Skyline queries compute the set of Pareto-optimal tuples in a relation, that is, those tuples that are not dominated by any other tuple in the same relation. Although several algorithms have been proposed for efficiently evaluating skyline queries, they either necessitate the relation to have been indexed or have to perform the dominance tests on all the tuples in order to determine the result. In this article we introduce SaLSa, a novel skyline algorithm that exploits the idea of presorting the input data so as to effectively limit the number of tuples to be read and compared. This makes SaLSa also attractive when skyline queries are executed on top of systems that do not understand skyline semantics, or when the skyline logic runs on clients with limited power and/or bandwidth. We prove that, if one considers symmetric sorting functions, the number of tuples to be read is minimized by sorting data according to a “minimum coordinate,” minC, criterion, and that performance can be further improved if data distribution is known and an asymmetric sorting function is used. Experimental results obtained on synthetic and real datasets show that SaLSa consistently outperforms state-of-the-art sequential skyline algorithms and that its performance can be accurately predicted.

Efficient Sort-Based Skyline Evaluation

BARTOLINI, ILARIA;CIACCIA, PAOLO;PATELLA, MARCO
2008

Abstract

Skyline queries compute the set of Pareto-optimal tuples in a relation, that is, those tuples that are not dominated by any other tuple in the same relation. Although several algorithms have been proposed for efficiently evaluating skyline queries, they either necessitate the relation to have been indexed or have to perform the dominance tests on all the tuples in order to determine the result. In this article we introduce SaLSa, a novel skyline algorithm that exploits the idea of presorting the input data so as to effectively limit the number of tuples to be read and compared. This makes SaLSa also attractive when skyline queries are executed on top of systems that do not understand skyline semantics, or when the skyline logic runs on clients with limited power and/or bandwidth. We prove that, if one considers symmetric sorting functions, the number of tuples to be read is minimized by sorting data according to a “minimum coordinate,” minC, criterion, and that performance can be further improved if data distribution is known and an asymmetric sorting function is used. Experimental results obtained on synthetic and real datasets show that SaLSa consistently outperforms state-of-the-art sequential skyline algorithms and that its performance can be accurately predicted.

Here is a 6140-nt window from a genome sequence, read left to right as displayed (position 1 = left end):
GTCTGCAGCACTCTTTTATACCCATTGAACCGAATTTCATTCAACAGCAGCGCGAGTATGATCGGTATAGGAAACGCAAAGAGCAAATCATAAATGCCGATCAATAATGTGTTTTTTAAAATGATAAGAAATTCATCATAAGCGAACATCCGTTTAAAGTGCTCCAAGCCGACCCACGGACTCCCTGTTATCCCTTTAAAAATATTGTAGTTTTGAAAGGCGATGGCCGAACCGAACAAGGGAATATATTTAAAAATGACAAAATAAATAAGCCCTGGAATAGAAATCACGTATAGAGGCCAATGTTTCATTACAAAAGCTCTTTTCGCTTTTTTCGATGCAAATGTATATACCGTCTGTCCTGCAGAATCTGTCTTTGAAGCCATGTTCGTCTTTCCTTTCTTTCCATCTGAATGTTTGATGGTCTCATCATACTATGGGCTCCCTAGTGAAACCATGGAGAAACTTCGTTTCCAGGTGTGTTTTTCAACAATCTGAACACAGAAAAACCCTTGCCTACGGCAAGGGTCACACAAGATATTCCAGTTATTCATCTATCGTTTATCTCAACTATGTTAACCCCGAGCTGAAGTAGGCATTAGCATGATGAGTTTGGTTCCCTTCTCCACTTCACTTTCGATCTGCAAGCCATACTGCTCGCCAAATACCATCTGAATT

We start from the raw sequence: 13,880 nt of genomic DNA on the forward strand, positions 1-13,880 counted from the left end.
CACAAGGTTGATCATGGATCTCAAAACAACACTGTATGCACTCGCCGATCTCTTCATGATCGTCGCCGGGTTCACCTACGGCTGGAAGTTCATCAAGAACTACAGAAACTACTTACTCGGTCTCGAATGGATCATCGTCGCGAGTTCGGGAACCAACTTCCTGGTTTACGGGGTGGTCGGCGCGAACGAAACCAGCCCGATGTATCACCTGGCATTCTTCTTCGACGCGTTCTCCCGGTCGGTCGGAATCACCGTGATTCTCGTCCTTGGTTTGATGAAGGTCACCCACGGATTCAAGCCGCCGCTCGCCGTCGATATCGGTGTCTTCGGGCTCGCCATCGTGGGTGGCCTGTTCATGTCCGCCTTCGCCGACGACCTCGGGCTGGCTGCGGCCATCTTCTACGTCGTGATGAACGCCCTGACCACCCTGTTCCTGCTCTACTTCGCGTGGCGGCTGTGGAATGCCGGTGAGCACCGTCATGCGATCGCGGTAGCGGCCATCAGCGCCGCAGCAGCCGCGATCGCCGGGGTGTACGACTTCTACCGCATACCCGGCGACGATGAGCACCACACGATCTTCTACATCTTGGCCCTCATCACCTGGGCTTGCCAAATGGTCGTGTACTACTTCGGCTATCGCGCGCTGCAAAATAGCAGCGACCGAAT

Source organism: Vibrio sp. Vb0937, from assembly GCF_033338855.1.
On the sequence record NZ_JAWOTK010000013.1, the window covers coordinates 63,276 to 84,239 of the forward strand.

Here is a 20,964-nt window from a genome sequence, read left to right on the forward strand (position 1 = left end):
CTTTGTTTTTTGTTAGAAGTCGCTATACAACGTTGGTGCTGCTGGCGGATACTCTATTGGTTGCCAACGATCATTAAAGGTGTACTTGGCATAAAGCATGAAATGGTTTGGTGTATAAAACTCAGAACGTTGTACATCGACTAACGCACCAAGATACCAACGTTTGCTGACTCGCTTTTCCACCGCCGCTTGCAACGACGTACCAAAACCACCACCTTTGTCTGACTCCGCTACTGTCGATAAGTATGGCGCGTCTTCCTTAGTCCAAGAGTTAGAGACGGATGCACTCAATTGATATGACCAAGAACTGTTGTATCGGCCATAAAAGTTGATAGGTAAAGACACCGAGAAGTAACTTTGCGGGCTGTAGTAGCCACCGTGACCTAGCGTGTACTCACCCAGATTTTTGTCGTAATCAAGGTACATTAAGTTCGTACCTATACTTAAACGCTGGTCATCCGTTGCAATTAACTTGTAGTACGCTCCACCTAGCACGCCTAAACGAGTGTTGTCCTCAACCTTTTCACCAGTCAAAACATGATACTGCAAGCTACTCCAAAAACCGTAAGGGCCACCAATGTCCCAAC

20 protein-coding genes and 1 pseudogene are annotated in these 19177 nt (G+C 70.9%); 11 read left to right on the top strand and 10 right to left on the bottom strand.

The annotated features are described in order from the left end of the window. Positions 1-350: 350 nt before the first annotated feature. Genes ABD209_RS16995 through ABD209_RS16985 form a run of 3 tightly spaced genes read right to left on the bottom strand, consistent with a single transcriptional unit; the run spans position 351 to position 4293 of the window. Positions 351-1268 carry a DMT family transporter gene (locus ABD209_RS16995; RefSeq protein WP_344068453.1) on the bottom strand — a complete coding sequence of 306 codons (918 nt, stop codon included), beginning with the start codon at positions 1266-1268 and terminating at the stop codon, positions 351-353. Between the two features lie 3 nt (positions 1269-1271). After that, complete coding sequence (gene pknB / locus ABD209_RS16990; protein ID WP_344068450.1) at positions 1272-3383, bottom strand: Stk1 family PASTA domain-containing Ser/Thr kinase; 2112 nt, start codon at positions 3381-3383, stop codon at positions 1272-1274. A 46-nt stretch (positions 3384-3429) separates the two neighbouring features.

I. Bartolini; P. Ciaccia; M. Patella
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Utilizza questo identificativo per citare o creare un link a questo documento: http://hdl.handle.net/11585/70041
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